India has embarked on a process to build "Climate Resilient Infrastructures" for improving the transportation links in the country through construction of road and rail tunnels. Much of this infrastructure development is taking place in the fragile mountainous terrain of India. Almost every year, especially during the monsoon period, landslides and flash floods create a major challenge in the region resulting in damages to lives, properties and infrastructures in the region. This has prompted the Indian authorities to build sustainable infrastructure projects through underground structures that are environmentally friendly and sustainable.
Norway has significant experience and technology in the design and use of such sustainable infrastructure projects. The Norwegian Method of Tunnelling (NMT) is one of the most efficient and cost-effective tunnelling technology, resulting in faster and safer construction of underground developmental projects. For a country of about five million inhabitants, Norway has an unusual level of tunnelling activity with around 5000 kms of tunnels. The application of NMT has a huge potential in India.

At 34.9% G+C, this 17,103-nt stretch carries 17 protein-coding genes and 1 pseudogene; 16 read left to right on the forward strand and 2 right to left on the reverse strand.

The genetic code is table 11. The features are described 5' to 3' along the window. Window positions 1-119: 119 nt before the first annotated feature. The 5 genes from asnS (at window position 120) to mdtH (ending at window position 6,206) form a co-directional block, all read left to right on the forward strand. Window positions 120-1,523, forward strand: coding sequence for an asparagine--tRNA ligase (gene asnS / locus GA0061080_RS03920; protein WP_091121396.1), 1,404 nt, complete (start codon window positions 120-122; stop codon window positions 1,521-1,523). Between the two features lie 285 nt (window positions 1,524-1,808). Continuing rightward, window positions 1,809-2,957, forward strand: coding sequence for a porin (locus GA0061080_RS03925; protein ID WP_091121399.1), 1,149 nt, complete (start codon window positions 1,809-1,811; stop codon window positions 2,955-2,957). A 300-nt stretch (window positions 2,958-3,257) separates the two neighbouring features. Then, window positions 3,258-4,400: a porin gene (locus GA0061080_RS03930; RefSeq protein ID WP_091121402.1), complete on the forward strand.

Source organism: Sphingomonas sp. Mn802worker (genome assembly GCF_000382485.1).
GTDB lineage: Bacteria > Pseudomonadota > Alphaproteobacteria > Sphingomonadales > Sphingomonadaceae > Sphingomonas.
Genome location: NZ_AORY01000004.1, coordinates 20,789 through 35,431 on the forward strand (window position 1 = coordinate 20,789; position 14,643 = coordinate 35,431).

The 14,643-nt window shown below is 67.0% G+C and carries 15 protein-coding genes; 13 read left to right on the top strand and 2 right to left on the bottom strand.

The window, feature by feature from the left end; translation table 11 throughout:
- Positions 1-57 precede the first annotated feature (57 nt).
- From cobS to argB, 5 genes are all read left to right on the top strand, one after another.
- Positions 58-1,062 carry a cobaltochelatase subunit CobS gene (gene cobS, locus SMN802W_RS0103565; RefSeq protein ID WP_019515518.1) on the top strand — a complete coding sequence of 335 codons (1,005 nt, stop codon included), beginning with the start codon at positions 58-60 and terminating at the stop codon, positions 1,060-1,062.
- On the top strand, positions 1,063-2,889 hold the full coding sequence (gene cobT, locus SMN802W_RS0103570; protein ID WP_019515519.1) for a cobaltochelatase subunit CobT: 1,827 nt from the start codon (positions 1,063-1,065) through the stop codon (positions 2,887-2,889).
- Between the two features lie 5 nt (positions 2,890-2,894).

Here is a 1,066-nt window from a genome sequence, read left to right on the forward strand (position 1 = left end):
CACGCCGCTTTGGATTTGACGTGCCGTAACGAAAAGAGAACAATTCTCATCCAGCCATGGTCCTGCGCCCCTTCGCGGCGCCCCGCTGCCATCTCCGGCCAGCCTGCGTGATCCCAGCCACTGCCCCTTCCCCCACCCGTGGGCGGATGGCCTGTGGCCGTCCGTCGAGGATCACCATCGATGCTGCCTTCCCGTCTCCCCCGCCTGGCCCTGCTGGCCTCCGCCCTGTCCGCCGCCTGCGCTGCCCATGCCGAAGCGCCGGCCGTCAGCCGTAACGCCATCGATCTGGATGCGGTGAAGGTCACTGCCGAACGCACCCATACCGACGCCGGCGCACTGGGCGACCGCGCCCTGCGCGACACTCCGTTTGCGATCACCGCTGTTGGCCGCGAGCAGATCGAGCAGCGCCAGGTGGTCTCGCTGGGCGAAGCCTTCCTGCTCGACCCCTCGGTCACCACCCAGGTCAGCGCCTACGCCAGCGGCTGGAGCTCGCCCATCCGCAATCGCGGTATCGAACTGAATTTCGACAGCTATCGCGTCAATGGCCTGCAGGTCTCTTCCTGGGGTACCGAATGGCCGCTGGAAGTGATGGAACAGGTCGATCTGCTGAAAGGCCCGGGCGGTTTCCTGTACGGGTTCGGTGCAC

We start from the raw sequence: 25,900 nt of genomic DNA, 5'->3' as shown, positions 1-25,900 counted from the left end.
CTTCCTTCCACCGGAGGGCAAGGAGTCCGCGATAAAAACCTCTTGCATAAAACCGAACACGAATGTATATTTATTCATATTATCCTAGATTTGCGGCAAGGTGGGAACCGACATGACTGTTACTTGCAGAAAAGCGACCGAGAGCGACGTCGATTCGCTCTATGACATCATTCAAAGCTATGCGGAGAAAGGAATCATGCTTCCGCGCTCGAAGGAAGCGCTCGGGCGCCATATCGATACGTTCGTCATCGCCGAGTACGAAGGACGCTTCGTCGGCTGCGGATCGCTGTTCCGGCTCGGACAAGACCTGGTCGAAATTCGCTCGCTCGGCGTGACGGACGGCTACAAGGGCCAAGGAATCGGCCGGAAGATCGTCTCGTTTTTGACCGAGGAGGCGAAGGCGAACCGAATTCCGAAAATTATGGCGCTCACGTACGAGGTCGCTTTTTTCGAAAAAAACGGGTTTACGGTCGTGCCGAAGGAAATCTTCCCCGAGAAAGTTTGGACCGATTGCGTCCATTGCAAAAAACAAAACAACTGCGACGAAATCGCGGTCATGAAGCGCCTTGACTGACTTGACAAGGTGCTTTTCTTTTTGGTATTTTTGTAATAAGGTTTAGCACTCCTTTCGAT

The objectives of the project are to strengthen the capacity of Indian cooperative partners and stakeholders and to provide them trainings on adoption of efficient and environmentally friendly practices on infrastructure projects. The main cooperating partners include Central Soil and Materials Research Station (CSMRS), Water and Power Consulting Services (WAPCOS) Ltd., Garhwal University, IIT Roorkee and Wadia Institute of Himalayan Geology in Dehradun. All these institutes have research scholars carrying out research in the area of geosciences that will help build-up their capacity in the area of geotechnology with emphasis on tunnelling technology.
The Indian Railways, which is one of the key stakeholders of the project are providing one of the tunnels as a test site in the State of Uttarakhand for carrying out studies related to the use of efficient and cost-effective Norwegian tunnelling technology. The studies are planned to be carried out over a period of three years. Several high-level road and railway delegations have visited Norway and NGI in the past and have shown interest in adopting Norwegian Tunnelling Techniques in India.